Hi again. Thank you for coming back to me with your state.
In California, a creditor can put a lien on a person’s real estate and vehicle depending on the value. California allows a homeowner to exempt $50,000 of the equity in his primary residence (more if you’re married, over 65, or disabled). This means that if your house is worth $200,000, and you owe $150,000 on your mortgage, then the creditor cannot put a lien on the house and force a sale. If the house were worth $210,000, however, then the creditor could put a lien on the house for the $10,000 that represents the amount over the $50,000 of exempted equity.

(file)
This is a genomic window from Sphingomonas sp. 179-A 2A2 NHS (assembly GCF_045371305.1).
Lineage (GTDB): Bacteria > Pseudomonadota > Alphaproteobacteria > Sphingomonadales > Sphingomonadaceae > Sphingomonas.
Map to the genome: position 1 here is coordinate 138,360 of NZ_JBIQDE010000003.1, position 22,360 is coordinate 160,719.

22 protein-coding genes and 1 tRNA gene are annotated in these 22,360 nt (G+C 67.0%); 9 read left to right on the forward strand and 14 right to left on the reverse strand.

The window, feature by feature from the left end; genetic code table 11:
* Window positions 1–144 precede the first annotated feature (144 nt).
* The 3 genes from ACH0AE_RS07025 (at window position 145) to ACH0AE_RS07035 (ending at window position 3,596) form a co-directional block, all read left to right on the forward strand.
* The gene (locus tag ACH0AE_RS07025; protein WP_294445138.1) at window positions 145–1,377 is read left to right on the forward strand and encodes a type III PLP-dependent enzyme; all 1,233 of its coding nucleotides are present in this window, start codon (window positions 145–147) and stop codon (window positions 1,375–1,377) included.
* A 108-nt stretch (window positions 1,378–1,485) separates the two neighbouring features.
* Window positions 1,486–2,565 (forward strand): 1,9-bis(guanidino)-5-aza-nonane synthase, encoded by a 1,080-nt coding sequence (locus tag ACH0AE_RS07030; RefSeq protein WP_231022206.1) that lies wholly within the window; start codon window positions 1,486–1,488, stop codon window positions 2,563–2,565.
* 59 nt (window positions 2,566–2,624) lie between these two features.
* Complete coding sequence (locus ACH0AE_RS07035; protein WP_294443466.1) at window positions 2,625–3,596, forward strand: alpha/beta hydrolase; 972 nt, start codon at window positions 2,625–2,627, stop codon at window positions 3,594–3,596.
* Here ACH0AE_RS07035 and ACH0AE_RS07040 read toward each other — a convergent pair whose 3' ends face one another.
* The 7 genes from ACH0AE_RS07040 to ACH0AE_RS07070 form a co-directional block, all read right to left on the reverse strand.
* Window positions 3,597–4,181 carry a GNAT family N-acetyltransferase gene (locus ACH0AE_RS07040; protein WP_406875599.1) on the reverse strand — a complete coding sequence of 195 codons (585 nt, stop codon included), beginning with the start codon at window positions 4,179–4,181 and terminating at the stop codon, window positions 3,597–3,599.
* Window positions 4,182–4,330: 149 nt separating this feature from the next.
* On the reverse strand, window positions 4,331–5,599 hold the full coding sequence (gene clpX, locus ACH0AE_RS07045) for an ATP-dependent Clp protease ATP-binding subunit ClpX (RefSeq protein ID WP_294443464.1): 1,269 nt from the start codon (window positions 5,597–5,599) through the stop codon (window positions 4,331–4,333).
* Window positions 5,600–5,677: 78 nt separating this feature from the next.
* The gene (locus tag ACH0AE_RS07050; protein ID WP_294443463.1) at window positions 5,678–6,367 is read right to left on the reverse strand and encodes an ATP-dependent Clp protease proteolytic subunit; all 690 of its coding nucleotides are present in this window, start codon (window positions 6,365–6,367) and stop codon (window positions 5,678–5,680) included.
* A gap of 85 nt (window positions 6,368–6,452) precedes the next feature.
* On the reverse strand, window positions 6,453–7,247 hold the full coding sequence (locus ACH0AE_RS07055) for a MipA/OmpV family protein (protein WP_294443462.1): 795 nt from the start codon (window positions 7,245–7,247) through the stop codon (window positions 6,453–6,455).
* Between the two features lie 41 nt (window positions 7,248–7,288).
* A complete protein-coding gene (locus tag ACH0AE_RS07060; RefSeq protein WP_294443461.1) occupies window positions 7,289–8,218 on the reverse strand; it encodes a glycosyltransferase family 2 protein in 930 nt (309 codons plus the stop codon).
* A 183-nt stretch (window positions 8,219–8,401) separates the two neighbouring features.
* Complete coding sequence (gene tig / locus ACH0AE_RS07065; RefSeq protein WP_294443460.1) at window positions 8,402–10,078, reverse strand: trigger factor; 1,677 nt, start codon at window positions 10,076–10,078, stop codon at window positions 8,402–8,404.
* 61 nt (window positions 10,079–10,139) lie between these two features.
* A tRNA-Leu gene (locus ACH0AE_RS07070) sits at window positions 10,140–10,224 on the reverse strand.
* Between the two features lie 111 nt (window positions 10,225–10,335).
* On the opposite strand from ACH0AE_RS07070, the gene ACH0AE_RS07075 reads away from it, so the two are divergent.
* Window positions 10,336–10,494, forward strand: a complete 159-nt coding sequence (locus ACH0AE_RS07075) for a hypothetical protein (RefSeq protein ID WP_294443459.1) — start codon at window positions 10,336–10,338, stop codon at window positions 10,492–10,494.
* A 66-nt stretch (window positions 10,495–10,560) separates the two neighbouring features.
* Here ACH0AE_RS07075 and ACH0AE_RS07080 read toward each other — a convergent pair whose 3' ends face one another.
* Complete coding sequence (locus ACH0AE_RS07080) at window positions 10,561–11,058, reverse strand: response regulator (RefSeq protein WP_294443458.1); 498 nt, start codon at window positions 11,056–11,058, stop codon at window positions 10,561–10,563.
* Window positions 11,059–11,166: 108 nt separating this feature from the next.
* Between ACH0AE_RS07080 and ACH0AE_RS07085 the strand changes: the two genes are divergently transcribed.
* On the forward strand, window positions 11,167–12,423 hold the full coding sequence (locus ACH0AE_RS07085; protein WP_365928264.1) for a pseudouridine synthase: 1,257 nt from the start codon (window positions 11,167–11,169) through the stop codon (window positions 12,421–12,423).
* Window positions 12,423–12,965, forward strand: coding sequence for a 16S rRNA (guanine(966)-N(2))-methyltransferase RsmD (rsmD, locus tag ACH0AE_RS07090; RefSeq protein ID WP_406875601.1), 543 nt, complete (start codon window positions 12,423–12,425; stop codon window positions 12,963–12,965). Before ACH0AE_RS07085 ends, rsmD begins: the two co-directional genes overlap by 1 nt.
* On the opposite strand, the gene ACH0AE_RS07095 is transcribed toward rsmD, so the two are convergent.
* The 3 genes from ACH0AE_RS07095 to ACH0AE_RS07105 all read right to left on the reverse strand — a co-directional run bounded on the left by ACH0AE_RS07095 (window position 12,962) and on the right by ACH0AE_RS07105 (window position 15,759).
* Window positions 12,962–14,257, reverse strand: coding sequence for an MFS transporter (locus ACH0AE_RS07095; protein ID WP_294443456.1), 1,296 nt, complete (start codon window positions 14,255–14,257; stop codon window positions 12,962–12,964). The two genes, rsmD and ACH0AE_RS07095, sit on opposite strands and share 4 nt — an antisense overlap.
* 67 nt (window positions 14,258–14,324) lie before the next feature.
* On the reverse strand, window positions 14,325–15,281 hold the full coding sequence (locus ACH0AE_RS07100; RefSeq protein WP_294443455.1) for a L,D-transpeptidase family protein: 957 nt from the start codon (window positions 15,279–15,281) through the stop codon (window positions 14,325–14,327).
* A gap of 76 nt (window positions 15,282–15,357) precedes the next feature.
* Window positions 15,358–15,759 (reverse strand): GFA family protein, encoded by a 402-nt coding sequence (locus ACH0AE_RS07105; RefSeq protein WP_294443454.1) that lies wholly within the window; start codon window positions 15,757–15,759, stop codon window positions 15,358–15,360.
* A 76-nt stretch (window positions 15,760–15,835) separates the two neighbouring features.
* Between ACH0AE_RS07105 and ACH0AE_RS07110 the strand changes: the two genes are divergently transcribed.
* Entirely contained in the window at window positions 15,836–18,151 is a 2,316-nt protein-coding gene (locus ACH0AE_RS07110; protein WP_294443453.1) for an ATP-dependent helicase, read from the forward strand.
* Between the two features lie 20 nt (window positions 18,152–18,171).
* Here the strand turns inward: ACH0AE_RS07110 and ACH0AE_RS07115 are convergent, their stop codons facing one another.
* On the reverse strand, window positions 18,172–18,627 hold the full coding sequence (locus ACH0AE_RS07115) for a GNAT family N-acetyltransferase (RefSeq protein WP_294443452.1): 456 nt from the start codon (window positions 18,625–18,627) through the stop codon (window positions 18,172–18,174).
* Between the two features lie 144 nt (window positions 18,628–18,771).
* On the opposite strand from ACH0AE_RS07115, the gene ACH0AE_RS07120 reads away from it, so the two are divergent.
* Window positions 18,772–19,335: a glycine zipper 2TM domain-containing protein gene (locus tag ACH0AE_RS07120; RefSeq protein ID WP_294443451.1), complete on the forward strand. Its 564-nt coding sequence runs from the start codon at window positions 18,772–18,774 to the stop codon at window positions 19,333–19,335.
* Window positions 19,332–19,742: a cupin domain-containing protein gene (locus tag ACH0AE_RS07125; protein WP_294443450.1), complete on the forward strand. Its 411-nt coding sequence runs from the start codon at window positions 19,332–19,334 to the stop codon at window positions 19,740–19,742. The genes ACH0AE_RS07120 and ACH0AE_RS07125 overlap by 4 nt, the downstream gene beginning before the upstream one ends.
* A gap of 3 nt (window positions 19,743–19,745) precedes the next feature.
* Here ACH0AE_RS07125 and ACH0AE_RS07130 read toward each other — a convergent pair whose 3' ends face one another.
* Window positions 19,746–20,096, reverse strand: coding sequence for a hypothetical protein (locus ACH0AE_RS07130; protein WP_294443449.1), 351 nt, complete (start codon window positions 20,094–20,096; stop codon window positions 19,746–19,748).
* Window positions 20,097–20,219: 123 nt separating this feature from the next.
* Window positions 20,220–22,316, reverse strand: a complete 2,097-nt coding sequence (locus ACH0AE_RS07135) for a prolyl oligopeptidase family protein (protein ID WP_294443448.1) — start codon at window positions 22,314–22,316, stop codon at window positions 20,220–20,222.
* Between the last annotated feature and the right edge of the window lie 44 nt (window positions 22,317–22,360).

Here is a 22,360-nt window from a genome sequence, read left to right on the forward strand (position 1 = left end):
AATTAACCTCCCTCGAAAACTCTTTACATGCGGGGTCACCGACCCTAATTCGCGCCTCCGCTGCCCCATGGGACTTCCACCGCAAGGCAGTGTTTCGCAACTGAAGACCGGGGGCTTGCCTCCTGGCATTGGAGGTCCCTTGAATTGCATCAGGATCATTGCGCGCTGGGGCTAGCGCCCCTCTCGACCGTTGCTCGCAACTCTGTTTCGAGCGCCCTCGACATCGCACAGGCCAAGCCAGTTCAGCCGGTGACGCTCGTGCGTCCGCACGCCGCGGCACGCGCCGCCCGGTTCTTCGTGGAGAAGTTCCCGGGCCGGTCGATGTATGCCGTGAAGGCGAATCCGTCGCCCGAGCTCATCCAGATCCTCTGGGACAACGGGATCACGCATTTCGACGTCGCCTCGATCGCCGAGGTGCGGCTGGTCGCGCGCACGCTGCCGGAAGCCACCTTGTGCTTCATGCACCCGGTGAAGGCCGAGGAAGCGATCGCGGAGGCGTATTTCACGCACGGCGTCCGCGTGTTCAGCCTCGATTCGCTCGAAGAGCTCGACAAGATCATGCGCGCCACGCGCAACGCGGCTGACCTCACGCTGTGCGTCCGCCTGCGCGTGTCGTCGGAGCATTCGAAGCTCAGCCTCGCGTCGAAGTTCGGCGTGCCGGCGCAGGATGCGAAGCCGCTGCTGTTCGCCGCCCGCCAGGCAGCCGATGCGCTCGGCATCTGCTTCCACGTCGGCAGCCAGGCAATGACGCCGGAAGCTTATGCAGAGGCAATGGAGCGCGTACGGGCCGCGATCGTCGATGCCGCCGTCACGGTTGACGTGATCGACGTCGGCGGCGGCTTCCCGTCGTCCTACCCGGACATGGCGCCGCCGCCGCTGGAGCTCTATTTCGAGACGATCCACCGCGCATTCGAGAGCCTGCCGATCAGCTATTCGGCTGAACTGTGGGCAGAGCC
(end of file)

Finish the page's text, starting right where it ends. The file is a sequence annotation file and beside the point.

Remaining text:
Similarly, you can exempt a vehicle that is worth $1900. Beyond that, the creditor can put a lien on it and force a sale.
The creditor probably cannot take any part of your pension (although it depends on what kind it is), and your social security is safe because federal law prohibits any sort of levy or garnishment.
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DISCLAIMER: Please understand that the complexities of most legal problems cannot be sufficiently addressed in this setting. Accordingly, my post is intended as general information only, and should neither be construed as specific legal advice, nor as an adequate substitute for the retention of legal counsel.